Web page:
But as regards VII for instance, I´ve heard both the Anton and the Gustav perhaps at least 40 times, and I have come to the conclusion that I would prefer to keep the varied and original sound world in Gustav´s work, especially the Nachtmusiks (the Kubelik recording), provided that I could keep the other symphonies on the list. Agree that the Bruckner is a luminous and serene work in his oeuvre, but it is slightly too simple in its material - IMHO - if compared to the other selected symphonies on the list. Obviously the Mahler has some very weak points, the Finale is nowhere near to Bruckner´s, I agree.
    As the regards IV, I disagree with you explodingly, though - like it was the case of the evaluation of Michael Nyman as one of today´s finest composers ... :-)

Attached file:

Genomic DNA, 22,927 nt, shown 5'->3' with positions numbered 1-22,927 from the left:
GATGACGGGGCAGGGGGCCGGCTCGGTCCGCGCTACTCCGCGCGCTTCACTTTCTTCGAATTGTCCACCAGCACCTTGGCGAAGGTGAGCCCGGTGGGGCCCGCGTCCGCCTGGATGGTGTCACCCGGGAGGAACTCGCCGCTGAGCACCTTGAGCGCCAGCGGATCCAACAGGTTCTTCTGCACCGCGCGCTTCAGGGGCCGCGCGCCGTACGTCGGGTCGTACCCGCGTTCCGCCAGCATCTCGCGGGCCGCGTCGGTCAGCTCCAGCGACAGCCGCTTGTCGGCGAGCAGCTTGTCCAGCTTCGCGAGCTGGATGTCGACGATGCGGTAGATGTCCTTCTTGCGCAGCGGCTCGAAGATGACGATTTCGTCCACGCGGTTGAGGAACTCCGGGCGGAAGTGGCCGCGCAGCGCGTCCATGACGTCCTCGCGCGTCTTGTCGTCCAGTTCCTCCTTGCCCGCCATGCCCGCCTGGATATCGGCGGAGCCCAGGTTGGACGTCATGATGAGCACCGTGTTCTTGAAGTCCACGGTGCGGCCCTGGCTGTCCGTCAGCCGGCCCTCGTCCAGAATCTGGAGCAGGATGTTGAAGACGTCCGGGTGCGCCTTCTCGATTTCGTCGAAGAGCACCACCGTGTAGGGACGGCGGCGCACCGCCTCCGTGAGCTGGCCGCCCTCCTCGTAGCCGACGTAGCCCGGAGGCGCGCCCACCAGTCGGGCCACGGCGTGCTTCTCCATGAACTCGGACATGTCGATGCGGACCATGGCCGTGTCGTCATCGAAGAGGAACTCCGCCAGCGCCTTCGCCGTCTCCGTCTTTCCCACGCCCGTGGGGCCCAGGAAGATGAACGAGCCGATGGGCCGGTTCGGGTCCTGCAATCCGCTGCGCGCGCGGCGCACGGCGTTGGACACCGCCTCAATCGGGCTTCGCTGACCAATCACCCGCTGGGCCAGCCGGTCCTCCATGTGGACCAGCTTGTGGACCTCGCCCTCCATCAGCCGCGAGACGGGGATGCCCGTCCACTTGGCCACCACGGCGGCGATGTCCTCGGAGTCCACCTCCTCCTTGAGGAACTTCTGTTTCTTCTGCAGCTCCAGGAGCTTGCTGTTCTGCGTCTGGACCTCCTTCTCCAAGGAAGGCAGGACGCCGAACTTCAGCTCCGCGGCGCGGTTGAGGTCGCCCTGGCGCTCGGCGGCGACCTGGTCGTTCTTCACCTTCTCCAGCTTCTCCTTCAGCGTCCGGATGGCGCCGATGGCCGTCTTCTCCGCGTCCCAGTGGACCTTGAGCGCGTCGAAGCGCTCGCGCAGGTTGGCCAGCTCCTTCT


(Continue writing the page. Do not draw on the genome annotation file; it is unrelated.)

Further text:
Last edited by joen_cph; May-15-2010 at 16:18.

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    Senior Member Frasier's Avatar
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    It's difficult to understand why or how these composers are bracketed together these days for any kind of comparison. Based on my limited analytical knowledge of Mahler's symphonies, they are stylistically different. I have yet to make sense of any Mahler symphony - considering one need devote a fair amount of time. The 8th makes vague sense and does seem to portray Mahler caught between the humanist and the ecclesiastical. He doesn't seem to have quite the command of counterpoint that Bruckner enjoyed and until late in life, didn't display Bruckner's skill with the orchestra - but then Bruckner spent time studying both form and orchestration before penning his "Study symphony". On the other hand, Mahler is somewhat more adventurous and exciting than Bruckner.